Phosphatidylcholine metabolism

Phospholipids are crucial components of the cell membrane bilayers. Most of these phospholipids are composed of a diglyceride (diacylglycerol) moiety, a phosphate group and a simple organic molecule such as choline, serine or ethanolamine. The anionic phosphate group and polar groups such as choline forms the hydrophilic head and the fatty acid chains in diacylglycerol forms the hydrophobic tails in the membrane bilayer. A phospholipid with choline as simple organic molecule is phosphatidylcholine and it is also known as lecithin.

 

Coccidians such as Toxoplasma gondii and Neospora caninum can de novo synthesise phospholipids such as phosphatidylcholine, phosphatidylethanolamine and phosphatidylserine. Gupta et al has quantified the composition of different phospholipids in free T. gondii parasites. According to this, the most abundant phospholipid is phosphatidylcholine (75%) and it is followed by phosphatidylethanolamine (10%). Other phospholipids quantified are phosphatidylinositol (7.5%), phosphatidylserine (6%) and phosphatidate (1%) [1]. This study also demonstrated that phosphatidylcholine is de novo synthesised from choline acquired from the medium. The phosphatidylcholine synthesis is doubled in intracellular type medium when compared to the extracellular type medium. The presence of de novo biosynthesis pathway is also confirmed by measuring the specific activity of the terminal enzyme, diacylglycerol-choline phosphotransferase. In addition, the treatment with choline analogue, dimethyl-ethanolamine has resulted in reduced phosphatidylcholine production and has slowed down growth and division of T. gondii parasites. This reduced level of progeny is due to its inability to produce cell membranes. It also showed the de novo synthesis of phosphatidylethanolamine from ethanolamine in medium. There was no significant methylation of phosphatidylethanolamine to phosphatidylcholine observed even with addition of co-substrate S-adenosylmethionine in the medium [1]. Although one of the two enzymes required for this methylation (2.1.1.71) is absent (phosphatidylethanolamine and phosphatidylserine metabolism), the enzyme phosphoethanolamine N-methyl transferase (converts phosphoethanolamine to choline phosphate) is present in T. gondii and N. caninum genomes. The enzymes which catalyse breakdown of phosphatidylcholine and enzymes which synthesise betaine from choline are also present in these Coccidian genomes. Of these enzymes, the enzymes which catalyse betaine synthesis are absent in Plasmodium falciparum. Other than these, all the enzymes in T. gondii and N. caninum are also present in P. falciparum.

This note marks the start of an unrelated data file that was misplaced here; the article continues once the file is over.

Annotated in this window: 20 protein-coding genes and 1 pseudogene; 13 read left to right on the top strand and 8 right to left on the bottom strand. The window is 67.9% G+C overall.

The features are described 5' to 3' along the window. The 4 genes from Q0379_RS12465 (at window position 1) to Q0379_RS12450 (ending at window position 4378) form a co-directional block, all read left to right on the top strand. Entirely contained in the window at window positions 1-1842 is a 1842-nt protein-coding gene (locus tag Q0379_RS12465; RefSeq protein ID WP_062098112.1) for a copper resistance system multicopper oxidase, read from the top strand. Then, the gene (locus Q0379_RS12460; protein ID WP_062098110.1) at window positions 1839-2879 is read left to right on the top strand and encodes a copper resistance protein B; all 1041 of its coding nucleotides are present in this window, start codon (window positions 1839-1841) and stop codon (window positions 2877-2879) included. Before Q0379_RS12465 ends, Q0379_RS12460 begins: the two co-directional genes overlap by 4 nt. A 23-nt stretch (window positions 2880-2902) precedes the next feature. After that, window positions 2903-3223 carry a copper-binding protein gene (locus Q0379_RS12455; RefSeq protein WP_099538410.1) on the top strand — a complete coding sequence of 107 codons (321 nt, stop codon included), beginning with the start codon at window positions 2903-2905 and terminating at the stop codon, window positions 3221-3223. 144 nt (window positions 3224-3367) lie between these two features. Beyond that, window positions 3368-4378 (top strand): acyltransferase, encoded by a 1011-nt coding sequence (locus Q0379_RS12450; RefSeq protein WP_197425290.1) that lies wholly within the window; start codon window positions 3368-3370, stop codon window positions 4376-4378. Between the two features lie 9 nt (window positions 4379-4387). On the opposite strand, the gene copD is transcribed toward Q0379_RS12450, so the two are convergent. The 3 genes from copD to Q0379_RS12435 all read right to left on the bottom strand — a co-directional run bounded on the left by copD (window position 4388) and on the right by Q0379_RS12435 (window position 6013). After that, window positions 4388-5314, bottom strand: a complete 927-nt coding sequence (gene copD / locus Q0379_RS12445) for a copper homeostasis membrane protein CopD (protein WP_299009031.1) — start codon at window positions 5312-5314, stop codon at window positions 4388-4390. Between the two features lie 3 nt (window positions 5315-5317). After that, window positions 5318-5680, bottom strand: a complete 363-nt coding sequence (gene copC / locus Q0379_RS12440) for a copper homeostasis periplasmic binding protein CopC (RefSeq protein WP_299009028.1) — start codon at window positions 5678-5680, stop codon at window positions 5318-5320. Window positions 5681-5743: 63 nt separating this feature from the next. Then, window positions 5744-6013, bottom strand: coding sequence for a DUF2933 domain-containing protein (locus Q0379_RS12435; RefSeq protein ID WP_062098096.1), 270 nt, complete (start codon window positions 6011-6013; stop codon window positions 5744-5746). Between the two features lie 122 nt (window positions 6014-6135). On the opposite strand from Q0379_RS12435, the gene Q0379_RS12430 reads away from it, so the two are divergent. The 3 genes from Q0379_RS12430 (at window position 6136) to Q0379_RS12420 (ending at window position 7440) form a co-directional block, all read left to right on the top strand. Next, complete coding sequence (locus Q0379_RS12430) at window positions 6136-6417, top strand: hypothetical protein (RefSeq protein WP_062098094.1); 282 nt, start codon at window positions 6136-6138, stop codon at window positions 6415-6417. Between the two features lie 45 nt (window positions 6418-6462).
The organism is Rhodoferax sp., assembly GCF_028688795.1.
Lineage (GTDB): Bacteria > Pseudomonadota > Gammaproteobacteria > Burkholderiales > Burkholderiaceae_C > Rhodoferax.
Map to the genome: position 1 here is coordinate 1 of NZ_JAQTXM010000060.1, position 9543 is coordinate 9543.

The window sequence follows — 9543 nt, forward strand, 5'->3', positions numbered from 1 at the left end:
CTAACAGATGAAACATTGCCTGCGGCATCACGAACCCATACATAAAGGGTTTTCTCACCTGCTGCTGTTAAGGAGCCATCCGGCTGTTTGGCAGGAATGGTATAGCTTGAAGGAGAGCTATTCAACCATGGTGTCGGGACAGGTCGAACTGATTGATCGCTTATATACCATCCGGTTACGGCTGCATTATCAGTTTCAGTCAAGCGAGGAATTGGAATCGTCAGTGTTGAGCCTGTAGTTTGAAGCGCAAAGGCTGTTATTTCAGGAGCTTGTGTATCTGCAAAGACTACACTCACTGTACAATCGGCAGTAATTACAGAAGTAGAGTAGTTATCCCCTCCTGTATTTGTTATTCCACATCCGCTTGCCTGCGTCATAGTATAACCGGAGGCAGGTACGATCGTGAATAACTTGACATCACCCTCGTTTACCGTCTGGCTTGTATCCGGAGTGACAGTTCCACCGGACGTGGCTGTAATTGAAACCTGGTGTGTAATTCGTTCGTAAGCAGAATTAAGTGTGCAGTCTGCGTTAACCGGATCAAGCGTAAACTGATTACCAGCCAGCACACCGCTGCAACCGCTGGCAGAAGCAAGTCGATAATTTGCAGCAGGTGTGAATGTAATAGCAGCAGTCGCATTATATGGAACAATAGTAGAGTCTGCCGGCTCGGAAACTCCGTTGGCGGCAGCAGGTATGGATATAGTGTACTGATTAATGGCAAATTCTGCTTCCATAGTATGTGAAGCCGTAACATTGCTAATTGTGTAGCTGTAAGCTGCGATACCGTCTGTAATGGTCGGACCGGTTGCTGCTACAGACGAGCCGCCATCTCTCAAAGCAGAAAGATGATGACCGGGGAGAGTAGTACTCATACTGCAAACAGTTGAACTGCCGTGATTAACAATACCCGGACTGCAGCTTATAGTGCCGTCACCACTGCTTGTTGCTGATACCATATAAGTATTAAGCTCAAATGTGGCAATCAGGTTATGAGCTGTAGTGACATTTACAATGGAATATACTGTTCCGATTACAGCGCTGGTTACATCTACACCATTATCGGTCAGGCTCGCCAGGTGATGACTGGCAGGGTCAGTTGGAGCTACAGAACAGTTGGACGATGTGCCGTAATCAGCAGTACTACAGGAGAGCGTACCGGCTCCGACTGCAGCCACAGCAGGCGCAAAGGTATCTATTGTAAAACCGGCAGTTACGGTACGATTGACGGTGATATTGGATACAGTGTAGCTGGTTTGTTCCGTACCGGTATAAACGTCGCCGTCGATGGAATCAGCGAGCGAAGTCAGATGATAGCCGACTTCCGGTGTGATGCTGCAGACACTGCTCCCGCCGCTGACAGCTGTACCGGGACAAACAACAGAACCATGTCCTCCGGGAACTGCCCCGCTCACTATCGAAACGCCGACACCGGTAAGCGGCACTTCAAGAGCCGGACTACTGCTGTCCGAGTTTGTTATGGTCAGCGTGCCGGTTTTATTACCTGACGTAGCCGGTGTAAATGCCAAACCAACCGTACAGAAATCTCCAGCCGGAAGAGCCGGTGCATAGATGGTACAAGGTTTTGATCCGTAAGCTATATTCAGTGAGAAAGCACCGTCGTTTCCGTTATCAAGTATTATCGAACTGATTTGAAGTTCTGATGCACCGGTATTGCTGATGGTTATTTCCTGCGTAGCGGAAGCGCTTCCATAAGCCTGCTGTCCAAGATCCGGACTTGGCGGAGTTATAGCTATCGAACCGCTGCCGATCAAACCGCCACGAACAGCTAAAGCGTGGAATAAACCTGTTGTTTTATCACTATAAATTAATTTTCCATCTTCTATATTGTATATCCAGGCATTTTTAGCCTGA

Enzyme EC Number Gene id
Choline dehydrogenase 1.1.99.1 NCLIV_057150
Betaine aldehyde dehydrogenase 1.2.1.8 NCLIV_005550
Phosphoethanolamine N-methyltransferase 2.1.1.103 NCLIV_000800
Choline kinase 2.7.1.32 NCLIV_009640
Choline-phosphate cytidylyltransferase 2.7.7.15 NCLIV_059380
Diacylglycerol choline phosphotransferase 2.7.8.2 NCLIV_006960
Diacylglycerol choline phosphotransferase 2.7.8.2 NCLIV_025720
Diacylglycerol choline phosphotransferase 2.7.8.2 NCLIV_029590
Phospholipase A2 3.1.1.4 NCLIV_008710
Phospholipase A2 3.1.1.4 NCLIV_031630
Phospholipase A2 3.1.1.4 NCLIV_049240
Lysophospholipase 3.1.1.5 NCLIV_044560
Lysophospholipase 3.1.1.5 NCLIV_046570
Phospholipase C 3.1.4.3 NCLIV_064970
Glycerophosphodiester phosphodiesterase 3.1.4.46 NCLIV_024660
Glycerophosphodiester phosphodiesterase 3.1.4.46 NCLIV_029010
SEC14 none NCLIV_008680
SEC14 none NCLIV_022520
SEC14 none NCLIV_050900

 

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Sources and fates of metabolites

 

Substrate Source pathways Product Fate pathways
O-Phosphoethanolamine Phosphatidylethanolamine and phosphatidylserine metabolism Phosphatidylcholine Phosphatidylethanolamine and phosphatidylserine metabolism
S-adenosylmethionine Methionine metabolism S-adenosylhomocysteine Methionine metabolism
Choline Host Betaine Host
1,2-Diacylglycerol Phosphatidylethanolamine and phosphatidylserine metabolism, Inositol phosphate metabolism